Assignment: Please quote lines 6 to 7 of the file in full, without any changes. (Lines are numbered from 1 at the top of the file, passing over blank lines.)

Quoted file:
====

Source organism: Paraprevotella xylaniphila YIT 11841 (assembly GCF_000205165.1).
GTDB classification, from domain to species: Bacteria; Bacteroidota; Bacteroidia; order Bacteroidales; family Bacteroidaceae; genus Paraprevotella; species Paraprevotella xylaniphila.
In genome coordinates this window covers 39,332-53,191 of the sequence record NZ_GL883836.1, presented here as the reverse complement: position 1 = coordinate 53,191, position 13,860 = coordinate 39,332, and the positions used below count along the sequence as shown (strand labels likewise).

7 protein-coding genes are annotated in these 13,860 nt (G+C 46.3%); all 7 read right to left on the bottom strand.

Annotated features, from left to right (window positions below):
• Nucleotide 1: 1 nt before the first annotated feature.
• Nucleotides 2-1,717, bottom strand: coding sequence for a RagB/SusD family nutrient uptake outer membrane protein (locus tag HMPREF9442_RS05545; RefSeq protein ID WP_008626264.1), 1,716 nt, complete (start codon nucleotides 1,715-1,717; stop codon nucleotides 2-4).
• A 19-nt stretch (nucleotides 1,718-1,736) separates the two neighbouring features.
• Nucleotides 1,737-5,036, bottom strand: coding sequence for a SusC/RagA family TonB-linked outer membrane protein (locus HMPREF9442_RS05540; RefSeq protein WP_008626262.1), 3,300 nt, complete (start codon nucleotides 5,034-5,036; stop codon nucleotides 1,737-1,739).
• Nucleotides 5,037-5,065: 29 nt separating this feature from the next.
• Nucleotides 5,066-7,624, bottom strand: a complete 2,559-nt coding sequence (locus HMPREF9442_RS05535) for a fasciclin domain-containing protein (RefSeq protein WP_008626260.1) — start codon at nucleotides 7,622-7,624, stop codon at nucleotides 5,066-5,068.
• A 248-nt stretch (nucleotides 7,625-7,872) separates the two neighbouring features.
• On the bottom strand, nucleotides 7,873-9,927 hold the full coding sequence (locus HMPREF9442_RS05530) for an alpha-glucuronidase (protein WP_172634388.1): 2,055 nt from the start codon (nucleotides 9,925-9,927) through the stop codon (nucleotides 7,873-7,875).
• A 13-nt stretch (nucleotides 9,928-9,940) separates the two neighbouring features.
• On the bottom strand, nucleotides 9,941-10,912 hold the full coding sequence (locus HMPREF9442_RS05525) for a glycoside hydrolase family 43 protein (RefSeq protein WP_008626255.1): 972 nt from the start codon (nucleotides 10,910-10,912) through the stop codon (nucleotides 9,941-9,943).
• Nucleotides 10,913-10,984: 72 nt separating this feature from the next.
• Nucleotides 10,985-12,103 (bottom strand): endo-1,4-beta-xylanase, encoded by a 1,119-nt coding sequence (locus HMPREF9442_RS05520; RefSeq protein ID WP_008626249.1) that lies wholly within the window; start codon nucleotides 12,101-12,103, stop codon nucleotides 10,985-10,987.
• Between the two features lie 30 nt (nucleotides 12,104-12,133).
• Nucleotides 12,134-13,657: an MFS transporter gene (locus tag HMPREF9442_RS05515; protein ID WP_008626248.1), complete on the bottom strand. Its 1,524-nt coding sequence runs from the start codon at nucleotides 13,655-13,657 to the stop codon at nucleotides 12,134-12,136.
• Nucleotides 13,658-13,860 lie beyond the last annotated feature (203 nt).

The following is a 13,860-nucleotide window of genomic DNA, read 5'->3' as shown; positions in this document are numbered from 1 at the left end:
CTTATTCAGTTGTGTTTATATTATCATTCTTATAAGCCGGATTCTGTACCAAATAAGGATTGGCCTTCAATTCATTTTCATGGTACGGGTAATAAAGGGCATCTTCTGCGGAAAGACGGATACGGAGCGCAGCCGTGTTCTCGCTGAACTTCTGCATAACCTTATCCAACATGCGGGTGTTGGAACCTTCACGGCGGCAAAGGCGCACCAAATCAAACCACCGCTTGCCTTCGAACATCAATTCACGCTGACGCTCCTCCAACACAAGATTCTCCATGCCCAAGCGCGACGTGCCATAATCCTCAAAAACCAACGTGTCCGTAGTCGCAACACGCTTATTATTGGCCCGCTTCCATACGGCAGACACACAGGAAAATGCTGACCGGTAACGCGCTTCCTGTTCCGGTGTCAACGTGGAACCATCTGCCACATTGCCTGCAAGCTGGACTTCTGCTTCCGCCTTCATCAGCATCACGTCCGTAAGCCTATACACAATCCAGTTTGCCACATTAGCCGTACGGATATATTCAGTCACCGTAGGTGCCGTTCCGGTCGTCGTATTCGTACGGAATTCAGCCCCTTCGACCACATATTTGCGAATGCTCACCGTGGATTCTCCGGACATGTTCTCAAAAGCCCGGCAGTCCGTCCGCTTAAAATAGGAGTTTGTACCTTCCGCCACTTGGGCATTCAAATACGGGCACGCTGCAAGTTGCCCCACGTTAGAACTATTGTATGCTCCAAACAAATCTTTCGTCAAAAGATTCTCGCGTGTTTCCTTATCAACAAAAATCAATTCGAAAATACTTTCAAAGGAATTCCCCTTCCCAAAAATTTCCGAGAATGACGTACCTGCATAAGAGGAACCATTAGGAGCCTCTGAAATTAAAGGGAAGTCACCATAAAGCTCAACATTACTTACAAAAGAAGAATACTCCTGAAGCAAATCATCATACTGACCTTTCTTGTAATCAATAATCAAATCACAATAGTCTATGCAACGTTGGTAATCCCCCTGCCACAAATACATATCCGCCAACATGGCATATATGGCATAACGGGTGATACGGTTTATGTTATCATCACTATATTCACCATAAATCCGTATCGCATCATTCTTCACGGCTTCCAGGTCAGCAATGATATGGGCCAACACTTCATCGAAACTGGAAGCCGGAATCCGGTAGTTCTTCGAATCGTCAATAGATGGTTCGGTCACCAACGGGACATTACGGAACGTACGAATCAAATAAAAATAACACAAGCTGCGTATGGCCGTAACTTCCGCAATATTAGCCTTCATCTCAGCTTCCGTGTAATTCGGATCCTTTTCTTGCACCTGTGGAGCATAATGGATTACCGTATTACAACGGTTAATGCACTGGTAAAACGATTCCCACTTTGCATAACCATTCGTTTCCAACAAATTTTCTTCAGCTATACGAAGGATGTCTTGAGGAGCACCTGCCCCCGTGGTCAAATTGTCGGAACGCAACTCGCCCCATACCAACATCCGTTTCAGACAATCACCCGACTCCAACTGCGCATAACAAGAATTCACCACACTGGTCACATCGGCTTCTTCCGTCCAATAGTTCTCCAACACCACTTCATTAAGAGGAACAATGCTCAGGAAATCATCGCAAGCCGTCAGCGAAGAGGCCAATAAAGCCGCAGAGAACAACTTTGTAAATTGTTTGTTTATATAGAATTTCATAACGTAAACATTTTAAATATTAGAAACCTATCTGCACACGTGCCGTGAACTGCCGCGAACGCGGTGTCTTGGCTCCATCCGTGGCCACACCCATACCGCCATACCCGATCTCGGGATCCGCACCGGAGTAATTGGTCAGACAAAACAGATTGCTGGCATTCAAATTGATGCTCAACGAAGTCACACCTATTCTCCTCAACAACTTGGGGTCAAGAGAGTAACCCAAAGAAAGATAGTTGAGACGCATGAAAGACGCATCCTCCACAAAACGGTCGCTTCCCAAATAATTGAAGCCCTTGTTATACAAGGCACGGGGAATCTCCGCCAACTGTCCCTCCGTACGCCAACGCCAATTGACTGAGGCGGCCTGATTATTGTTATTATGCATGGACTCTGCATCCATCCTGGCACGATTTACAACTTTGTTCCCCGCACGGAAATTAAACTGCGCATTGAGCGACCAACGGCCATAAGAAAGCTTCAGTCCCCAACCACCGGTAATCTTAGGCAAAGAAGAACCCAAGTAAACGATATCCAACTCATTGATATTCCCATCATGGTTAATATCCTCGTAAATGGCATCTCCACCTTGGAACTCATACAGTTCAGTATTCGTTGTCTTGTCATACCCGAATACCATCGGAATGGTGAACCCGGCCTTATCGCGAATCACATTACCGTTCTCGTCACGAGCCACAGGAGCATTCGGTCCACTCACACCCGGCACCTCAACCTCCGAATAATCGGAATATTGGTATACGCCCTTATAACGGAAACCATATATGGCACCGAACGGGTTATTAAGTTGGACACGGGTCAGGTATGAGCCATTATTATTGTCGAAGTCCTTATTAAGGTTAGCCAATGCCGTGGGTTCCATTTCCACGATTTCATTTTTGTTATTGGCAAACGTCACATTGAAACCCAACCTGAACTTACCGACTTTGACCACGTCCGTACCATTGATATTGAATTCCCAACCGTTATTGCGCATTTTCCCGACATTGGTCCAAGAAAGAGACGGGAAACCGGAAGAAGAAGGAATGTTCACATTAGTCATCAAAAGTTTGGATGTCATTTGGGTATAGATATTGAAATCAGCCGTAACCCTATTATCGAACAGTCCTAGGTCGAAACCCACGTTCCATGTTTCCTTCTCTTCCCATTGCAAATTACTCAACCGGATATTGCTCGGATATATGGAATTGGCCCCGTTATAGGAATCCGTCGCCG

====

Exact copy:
• Nucleotide 1: 1 nt before the first annotated feature.
• Nucleotides 2-1,717, bottom strand: coding sequence for a RagB/SusD family nutrient uptake outer membrane protein (locus tag HMPREF9442_RS05545; RefSeq protein ID WP_008626264.1), 1,716 nt, complete (start codon nucleotides 1,715-1,717; stop codon nucleotides 2-4).